Models predict that planned phosphorus reductions will make Lake Erie more toxic
Reducing levels of the nutrient phosphorus to control harmful algal blooms in places such as Lake Erie is advantageous to toxic cyanobacteria strains, which can lead to an increase in toxins in the water, according to a new modeling study.
"This study supports the idea that phosphorus reduction will successfully reduce the overall abundance of cyanobacteria, consistent with the goals of current policies," said University of Michigan environmental microbiologist and study co-author Gregory Dick. "However, it also suggests that reducing phosphorus will cause an increase in abundance of the subset of cyanobacteria that are able to produce toxin, resulting in more toxin overall."
Cyanobacteria, also known as blue-green algae, can produce toxins and deplete lakes of oxygen when they die. Phosphorus is an important nutrient for these algae, and efforts are underway worldwide to reduce phosphorus levels and inhibit the growth of cyanobacteria.
However, as the total number of cyanobacteria decreases, the remaining cyanobacteria have more of another important nutrient available: nitrogen. And higher concentrations of nitrogen help certain cyanobacteria to produce a toxin that protects them against damage resulting from oxidation.
"The big advance here was to integrate our understanding of the microbiology of the blooms into predictive models," said Dick.
The researchers simulated how cyanobacteria behave in Lake Erie. They call for a shift in thinking about water management and adoption of an approach that reduces not only phosphorus but also nitrogen loading in bodies of water.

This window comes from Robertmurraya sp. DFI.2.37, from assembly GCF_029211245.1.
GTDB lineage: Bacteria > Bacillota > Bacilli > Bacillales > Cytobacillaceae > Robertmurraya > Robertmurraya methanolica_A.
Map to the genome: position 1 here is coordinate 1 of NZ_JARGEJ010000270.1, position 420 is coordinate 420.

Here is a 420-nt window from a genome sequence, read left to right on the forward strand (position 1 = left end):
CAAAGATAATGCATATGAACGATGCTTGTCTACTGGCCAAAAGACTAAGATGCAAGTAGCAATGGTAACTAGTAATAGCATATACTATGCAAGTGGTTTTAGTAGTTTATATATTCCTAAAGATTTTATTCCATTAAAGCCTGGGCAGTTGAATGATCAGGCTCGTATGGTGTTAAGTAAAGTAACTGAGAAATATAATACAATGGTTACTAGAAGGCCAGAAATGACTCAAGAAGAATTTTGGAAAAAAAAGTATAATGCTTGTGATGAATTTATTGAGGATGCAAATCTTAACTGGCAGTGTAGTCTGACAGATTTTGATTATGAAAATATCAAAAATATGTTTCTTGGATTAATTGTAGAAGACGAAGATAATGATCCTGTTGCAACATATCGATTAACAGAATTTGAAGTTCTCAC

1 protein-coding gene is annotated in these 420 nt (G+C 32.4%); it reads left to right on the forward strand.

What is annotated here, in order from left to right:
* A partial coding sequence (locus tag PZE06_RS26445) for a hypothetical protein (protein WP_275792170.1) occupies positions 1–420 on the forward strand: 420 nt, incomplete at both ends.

Cyanobacteria can be dangerous for both pets and people. In August 2014, nearly half a million people in the Toledo area were without tap water for nearly three days because of contaminated drinking water. A type of blue-green algae, Microcystis, had produced high levels of the liver toxin microcystin in Lake Erie.
Because phosphorus is a nutrient that is available only to a limited extent in nature, efforts have focused on cutting down the use of phosphates as fertilizers in agriculture and reducing the phosphorus content of wastewater to slow down the growth of blue-green algae, even in larger bodies of water such as Lake Erie.
University of Michigan researchers took field measurements at Toledo's drinking water intake in Lake Erie, then used environmental genomic techniques to quantify the proportion of toxin-producing and non-toxin-producing Microcystis cells in the Lake Erie blooms. Reducing phosphorus inputs alone may be insufficient for managing harmful cyanobacteria blooms, the team found.